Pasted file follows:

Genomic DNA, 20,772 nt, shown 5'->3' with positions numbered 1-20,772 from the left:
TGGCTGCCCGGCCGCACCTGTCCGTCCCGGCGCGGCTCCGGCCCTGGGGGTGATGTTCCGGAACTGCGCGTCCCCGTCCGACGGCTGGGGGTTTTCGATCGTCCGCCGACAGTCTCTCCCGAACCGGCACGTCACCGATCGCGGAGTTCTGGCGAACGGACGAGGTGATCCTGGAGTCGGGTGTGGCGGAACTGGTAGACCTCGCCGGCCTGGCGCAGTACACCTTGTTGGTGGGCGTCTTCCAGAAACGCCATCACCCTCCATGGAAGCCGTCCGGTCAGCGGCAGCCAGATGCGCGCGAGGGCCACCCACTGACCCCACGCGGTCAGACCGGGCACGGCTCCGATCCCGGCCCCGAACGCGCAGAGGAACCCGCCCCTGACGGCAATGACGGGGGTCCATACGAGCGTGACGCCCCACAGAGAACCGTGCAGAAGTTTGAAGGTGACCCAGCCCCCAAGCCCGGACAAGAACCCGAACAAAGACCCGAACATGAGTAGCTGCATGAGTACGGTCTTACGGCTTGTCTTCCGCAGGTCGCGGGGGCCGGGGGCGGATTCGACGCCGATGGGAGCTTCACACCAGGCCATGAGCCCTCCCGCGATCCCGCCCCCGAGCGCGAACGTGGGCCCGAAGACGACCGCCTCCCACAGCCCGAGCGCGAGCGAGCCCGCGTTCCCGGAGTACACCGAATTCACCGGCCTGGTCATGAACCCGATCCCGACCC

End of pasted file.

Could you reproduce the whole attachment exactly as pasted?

Genomic DNA, 20,772 nt, shown 5'->3' with positions numbered 1-20,772 from the left:
TGGCTGCCCGGCCGCACCTGTCCGTCCCGGCGCGGCTCCGGCCCTGGGGGTGATGTTCCGGAACTGCGCGTCCCCGTCCGACGGCTGGGGGTTTTCGATCGTCCGCCGACAGTCTCTCCCGAACCGGCACGTCACCGATCGCGGAGTTCTGGCGAACGGACGAGGTGATCCTGGAGTCGGGTGTGGCGGAACTGGTAGACCTCGCCGGCCTGGCGCAGTACACCTTGTTGGTGGGCGTCTTCCAGAAACGCCATCACCCTCCATGGAAGCCGTCCGGTCAGCGGCAGCCAGATGCGCGCGAGGGCCACCCACTGACCCCACGCGGTCAGACCGGGCACGGCTCCGATCCCGGCCCCGAACGCGCAGAGGAACCCGCCCCTGACGGCAATGACGGGGGTCCATACGAGCGTGACGCCCCACAGAGAACCGTGCAGAAGTTTGAAGGTGACCCAGCCCCCAAGCCCGGACAAGAACCCGAACAAAGACCCGAACATGAGTAGCTGCATGAGTACGGTCTTACGGCTTGTCTTCCGCAGGTCGCGGGGGCCGGGGGCGGATTCGACGCCGATGGGAGCTTCACACCAGGCCATGAGCCCTCCCGCGATCCCGCCCCCGAGCGCGAACGTGGGCCCGAAGACGACCGCCTCCCACAGCCCGAGCGCGAGCGAGCCCGCGTTCCCGGAGTACACCGAATTCACCGGCCTGGTCATGAACCCGATCCCGACCC